Well for one, the majority of businesses are technically not ready.  Cyber criminals, though, are very ready!  The ‘real office’ may be well firewalled but, the likelihood of this extending to the home office, is small.  Wrapped within pages of GDPR legislation, businesses have many legal obligations for securing  data – especially that which is personal.  Aside the possibility of all company data being encrypted and ransoms demanded, those that flout the regulations can be heavily fined and Directors held accountable.    Home working – is it the new normal or is it the new  risk – a very big risk!






    Do SME’s Really Need A Disaster Recovery Plan?

    When it comes to keeping your business running, it’s important to have plans in place to deal with both good and bad times ahead.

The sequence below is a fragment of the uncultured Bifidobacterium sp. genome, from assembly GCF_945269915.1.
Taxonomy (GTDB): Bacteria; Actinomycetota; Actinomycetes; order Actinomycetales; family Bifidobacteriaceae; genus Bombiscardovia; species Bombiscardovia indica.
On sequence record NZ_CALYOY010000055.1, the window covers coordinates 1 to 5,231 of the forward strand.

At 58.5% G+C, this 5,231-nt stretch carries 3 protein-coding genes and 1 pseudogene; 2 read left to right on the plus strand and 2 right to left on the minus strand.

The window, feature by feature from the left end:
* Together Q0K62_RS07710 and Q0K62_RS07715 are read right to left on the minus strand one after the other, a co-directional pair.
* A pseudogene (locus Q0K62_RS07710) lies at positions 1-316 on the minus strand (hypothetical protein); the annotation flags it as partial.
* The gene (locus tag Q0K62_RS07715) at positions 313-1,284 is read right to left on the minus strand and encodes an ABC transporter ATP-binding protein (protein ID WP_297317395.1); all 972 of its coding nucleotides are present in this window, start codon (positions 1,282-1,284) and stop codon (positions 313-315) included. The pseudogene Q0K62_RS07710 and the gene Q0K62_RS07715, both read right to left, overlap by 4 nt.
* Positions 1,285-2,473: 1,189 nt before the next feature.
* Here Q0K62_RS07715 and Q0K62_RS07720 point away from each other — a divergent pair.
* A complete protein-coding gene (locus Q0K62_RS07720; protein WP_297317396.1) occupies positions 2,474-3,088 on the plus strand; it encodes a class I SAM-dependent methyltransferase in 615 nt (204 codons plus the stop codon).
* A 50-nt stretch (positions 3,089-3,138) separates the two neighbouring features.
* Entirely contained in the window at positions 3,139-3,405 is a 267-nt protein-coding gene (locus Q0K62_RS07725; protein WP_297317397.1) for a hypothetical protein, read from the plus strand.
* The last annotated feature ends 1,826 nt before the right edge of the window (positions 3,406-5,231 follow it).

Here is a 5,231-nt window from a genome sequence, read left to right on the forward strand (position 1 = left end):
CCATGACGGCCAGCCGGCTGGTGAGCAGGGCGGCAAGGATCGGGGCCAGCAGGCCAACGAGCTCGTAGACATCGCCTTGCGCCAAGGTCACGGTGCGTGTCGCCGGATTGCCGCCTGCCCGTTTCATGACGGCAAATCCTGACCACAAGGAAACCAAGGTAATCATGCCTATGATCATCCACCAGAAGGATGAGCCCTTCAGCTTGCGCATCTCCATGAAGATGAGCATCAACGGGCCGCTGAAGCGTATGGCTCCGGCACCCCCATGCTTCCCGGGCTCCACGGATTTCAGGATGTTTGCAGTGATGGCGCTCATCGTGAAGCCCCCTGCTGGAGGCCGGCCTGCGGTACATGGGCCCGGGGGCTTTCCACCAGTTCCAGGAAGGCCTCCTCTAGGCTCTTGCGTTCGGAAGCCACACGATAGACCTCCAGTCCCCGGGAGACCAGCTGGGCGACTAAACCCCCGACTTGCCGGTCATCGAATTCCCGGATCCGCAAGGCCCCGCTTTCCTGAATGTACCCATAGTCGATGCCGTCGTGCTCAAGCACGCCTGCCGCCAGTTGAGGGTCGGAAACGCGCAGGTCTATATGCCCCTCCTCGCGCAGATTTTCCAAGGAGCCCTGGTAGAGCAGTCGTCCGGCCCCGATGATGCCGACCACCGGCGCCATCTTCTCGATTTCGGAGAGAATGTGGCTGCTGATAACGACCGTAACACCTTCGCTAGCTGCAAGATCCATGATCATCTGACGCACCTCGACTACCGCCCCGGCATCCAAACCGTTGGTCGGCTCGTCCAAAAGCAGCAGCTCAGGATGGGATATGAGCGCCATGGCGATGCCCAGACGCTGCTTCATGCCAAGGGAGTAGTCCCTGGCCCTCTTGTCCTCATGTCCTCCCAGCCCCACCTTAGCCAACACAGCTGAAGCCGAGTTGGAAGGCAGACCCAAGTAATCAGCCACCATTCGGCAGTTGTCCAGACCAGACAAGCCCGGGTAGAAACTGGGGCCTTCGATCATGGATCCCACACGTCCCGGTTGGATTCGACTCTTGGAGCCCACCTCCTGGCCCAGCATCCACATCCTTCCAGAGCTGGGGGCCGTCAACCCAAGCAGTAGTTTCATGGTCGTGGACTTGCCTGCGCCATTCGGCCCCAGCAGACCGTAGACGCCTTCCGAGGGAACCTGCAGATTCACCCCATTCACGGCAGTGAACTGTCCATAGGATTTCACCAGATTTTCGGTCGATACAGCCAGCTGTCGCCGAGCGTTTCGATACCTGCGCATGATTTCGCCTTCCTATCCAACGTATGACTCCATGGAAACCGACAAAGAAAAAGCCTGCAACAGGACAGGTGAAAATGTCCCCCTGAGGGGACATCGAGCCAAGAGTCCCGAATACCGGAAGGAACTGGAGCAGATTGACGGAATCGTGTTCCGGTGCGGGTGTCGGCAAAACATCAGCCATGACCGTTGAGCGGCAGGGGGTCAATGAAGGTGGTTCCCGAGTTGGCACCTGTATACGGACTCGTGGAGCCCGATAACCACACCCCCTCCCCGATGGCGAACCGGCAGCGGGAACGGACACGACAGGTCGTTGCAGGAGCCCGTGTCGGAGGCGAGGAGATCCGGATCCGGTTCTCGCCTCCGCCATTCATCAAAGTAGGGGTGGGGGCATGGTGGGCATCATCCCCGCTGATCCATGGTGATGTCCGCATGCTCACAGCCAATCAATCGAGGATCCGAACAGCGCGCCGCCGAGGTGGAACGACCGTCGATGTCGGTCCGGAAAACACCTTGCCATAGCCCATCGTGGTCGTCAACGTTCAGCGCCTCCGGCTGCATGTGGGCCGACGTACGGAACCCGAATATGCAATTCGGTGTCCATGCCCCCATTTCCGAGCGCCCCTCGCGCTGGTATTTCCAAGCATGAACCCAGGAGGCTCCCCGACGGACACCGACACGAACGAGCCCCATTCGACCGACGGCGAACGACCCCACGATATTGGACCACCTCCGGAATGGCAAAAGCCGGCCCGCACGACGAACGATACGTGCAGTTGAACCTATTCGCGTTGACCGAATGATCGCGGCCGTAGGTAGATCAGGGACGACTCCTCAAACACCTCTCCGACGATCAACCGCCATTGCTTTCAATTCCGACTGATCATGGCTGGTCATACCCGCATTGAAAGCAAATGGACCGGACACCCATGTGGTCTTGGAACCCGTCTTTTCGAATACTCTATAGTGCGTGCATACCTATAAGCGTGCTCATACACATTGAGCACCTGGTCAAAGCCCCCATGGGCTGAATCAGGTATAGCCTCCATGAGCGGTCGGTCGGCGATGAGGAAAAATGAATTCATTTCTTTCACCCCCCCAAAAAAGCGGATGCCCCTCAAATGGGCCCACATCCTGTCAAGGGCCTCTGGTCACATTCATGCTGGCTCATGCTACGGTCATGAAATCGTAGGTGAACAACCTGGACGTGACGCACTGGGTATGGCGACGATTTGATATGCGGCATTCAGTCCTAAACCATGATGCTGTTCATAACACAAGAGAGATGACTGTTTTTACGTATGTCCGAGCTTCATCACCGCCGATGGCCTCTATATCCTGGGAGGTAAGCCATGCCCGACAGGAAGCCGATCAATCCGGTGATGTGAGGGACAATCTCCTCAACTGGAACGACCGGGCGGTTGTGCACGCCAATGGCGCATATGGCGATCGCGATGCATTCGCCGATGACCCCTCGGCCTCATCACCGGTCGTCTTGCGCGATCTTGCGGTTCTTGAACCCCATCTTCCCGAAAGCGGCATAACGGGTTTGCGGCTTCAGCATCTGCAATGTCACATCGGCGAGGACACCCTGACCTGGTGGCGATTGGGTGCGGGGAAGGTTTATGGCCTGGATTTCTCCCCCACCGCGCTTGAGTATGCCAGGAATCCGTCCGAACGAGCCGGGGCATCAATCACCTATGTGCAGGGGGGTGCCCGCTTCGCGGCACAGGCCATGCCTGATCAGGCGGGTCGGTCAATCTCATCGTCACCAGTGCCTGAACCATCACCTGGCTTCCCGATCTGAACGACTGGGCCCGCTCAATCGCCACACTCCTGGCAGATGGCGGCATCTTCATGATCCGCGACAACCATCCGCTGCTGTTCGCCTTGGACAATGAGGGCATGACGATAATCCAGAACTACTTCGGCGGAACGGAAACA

Business continuity plans and disaster recovery plans are an excellent way to ensure the protection of your organisation, however, it’s easy to get the two mixed up. Many people assume that because they have implemented a business continuity plan (BCP) they do not require a disaster recovery plan (DRP), and vice versa.

    It is true to say they are very closely linked, but to briefly explain; BCP’s take a more proactive approach to minimise and avoid the risk of downtime, whilst DRP’s focus on recovering from the disaster.

    In this article we will look specifically at the business continuity plan, why it’s a good idea and why you should have one.